The study found that eating disorder symptoms and social anxiety were both tied to cognitive inflexibility. And when researchers took social anxiety out of the picture, the link between eating disorder symptoms and cognitive inflexibility stayed strong.

Perfectionism could also play a major role in anorexia, both before and after recovery. Researchers suggest that perfectionism in people with anorexia could be related to self-doubt.

For decades, people believed social, cultural, and family behaviors were the main cause of anorexia. But anorexia can run in families, and twin studies suggest genetics play an important role.

Genetic risk factors of anorexia include:

  • having a family member with an eating disorder
  • having a family member with a mental health condition
  • living with type 1 diabetes

Your chance of developing anorexia is much higher if a close family member has it. If you have a parent, sibling, or child with anorexia, your risk of developing it could be 10 times greater than that of someone who doesn’t have a relative with the condition.

Living with type 1 diabetes is also a key risk factor for anorexia. Research suggests rates of eating disorders are higher in people with type 1 diabetes.

The Diagnostic and Statistical Manual of Mental Disorders (DSM-5) classifies restricting insulin as a purging behavior. If someone is restricting both food and insulin, they could meet the criteria for anorexia nervosa with purging behaviors.

Eating disorders can impact anyone of any age, gender, socioeconomic status, or race. But some people may have more risk factors that increase their chances of having anorexia.

Women are about 2 to 3 times more likely to develop anorexia than men. But rates of anorexia in men may be underreported due to stigma.

Teens and young women in their early 20s seem to have a higher risk of anorexia than other age groups.

Another factor is having a mental health issue, such as:

  • OCD
  • anxiety
  • depression
  • a mood disorder

Many people with anorexia are also on the autism spectrum.

Social and cultural pressures to have a small body can also be risk factors for eating disorders. For example, anorexia is more common in Western culture and in people recently exposed to Western culture.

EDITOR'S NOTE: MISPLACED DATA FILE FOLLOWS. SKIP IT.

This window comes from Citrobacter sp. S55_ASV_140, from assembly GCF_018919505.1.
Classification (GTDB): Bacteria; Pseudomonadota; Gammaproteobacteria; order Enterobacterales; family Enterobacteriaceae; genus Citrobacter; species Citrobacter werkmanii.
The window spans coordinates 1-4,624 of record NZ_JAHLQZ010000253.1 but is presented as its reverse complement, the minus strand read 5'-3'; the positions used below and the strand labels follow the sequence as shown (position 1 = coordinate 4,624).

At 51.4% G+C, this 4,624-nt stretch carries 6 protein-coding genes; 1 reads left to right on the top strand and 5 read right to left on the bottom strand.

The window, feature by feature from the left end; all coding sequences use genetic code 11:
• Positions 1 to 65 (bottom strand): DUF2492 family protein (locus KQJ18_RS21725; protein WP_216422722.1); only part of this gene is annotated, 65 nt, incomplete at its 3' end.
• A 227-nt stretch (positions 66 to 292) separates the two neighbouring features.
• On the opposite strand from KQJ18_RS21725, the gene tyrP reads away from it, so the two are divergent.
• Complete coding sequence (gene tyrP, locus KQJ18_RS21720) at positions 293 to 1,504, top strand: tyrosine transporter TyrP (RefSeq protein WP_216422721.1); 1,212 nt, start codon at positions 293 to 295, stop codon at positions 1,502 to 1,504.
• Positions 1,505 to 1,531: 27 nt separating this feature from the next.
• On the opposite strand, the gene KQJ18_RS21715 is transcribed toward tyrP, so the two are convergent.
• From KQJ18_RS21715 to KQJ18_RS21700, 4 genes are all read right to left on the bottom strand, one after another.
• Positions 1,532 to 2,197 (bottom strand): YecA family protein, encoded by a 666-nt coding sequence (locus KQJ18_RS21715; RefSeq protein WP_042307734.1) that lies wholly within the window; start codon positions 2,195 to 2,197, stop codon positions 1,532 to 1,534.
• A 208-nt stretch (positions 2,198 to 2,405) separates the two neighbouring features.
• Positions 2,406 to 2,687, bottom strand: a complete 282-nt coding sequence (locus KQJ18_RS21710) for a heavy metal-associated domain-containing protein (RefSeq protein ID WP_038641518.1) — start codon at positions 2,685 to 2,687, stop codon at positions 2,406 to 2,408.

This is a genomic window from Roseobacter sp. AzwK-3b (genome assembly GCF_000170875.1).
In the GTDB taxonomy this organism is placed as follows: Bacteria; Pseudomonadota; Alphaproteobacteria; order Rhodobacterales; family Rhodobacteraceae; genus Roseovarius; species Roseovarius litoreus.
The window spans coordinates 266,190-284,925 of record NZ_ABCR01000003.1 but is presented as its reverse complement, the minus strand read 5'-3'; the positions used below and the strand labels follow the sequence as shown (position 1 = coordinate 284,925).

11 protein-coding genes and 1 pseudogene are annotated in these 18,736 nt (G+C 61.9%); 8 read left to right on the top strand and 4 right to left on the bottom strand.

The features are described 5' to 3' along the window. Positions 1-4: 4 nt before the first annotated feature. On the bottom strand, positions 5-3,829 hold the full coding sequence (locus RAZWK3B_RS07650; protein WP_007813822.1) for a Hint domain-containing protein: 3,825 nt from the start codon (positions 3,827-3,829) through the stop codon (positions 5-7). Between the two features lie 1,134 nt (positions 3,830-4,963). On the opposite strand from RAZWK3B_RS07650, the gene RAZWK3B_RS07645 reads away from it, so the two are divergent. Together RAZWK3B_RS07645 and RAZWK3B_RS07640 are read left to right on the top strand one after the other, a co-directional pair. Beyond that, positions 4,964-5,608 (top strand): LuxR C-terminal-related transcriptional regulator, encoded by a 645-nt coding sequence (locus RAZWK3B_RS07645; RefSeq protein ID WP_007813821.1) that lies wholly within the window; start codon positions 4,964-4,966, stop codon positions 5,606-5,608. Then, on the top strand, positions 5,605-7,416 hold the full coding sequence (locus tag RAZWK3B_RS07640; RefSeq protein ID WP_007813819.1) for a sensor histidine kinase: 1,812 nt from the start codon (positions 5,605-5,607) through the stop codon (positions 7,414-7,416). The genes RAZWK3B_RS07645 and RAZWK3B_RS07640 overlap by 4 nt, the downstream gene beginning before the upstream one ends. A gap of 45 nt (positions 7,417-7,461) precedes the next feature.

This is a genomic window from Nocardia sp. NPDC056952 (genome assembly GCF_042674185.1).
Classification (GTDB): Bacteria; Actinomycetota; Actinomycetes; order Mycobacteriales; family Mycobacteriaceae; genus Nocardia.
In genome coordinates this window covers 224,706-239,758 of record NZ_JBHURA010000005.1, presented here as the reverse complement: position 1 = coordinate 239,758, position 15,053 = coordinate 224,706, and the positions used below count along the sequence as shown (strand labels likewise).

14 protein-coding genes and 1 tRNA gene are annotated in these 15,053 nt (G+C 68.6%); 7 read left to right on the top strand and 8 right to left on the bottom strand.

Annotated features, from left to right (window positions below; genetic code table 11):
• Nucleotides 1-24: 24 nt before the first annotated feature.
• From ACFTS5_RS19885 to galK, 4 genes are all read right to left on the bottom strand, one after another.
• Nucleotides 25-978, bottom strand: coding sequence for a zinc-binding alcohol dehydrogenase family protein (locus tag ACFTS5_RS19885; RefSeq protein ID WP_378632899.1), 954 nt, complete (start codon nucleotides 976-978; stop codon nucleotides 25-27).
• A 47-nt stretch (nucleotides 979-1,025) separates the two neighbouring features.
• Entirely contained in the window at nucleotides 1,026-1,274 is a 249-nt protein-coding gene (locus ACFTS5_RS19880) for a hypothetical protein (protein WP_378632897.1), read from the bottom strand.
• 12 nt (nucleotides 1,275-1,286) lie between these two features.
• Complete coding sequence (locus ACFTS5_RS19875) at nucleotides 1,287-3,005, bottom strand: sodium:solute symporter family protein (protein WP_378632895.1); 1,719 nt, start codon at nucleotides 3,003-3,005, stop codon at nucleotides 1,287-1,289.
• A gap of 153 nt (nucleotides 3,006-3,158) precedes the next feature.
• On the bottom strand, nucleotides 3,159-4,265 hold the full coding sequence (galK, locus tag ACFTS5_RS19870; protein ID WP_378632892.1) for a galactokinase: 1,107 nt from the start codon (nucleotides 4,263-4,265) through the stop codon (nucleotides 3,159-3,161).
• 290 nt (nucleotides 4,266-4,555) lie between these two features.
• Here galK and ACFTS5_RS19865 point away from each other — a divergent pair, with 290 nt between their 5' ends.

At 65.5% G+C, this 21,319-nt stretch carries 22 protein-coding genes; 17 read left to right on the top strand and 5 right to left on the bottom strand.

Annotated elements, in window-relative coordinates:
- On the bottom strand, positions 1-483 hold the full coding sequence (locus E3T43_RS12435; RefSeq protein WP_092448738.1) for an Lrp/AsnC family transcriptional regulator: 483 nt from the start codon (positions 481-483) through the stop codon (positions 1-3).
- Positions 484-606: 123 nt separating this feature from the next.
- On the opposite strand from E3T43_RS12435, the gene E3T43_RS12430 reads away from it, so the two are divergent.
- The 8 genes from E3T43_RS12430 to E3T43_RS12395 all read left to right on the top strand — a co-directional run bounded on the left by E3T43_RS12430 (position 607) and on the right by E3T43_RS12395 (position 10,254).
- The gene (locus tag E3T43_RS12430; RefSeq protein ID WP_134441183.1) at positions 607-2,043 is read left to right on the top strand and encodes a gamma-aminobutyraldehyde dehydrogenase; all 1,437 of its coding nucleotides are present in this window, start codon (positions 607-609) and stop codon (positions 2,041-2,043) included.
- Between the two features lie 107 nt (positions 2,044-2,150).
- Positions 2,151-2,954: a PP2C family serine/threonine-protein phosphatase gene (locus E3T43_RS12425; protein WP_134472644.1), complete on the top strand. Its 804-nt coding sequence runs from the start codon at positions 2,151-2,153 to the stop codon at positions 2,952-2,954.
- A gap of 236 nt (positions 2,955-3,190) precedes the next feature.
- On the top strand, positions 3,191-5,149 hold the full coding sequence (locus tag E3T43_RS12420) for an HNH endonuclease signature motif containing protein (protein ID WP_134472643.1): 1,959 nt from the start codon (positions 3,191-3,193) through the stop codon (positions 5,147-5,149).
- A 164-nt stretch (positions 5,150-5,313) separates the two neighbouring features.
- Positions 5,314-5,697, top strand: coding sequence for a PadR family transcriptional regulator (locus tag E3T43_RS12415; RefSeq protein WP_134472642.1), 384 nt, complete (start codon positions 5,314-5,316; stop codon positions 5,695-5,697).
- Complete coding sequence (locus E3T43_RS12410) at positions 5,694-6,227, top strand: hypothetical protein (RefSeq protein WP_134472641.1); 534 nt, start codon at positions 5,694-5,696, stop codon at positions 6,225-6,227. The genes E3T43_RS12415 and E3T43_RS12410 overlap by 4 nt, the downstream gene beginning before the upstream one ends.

Low self-esteem is another known risk factor for anorexia.

A healthcare professional can diagnose anorexia. To get a diagnosis, you might talk to:

  • a pediatrician
  • a family practitioner
  • a psychiatrist

This might involve a physical exam and a mental health evaluation. If you want to learn more about anorexia symptoms first, here’s one good place to start.

The DSM-5 has these guidelines for diagnosing anorexia nervosa:

  • weight loss that impacts your health and well-being
  • strong fear of gaining weight
  • body image distortion
  • view of body weight and shape that affects your self-esteem
  • lack of recognition that the weight loss is taking a toll on your health

Anorexia can impact people of any body size.

People with atypical anorexia might be considered average or overweight according to the BMI. But the weight loss they’ve experienced can cause the same health impacts as it would in someone with a smaller body who has anorexia.

So what causes anorexia? It’s caused by a complex interaction of your environment and genetics. Social situations and personality could play especially big roles in whether someone has anorexia.

If you think you have anorexia, you’re not alone. Treatment centers, counseling, family therapy, and other methods can help you build a good relationship with food and your body.

You can learn more about anorexia treatment options here.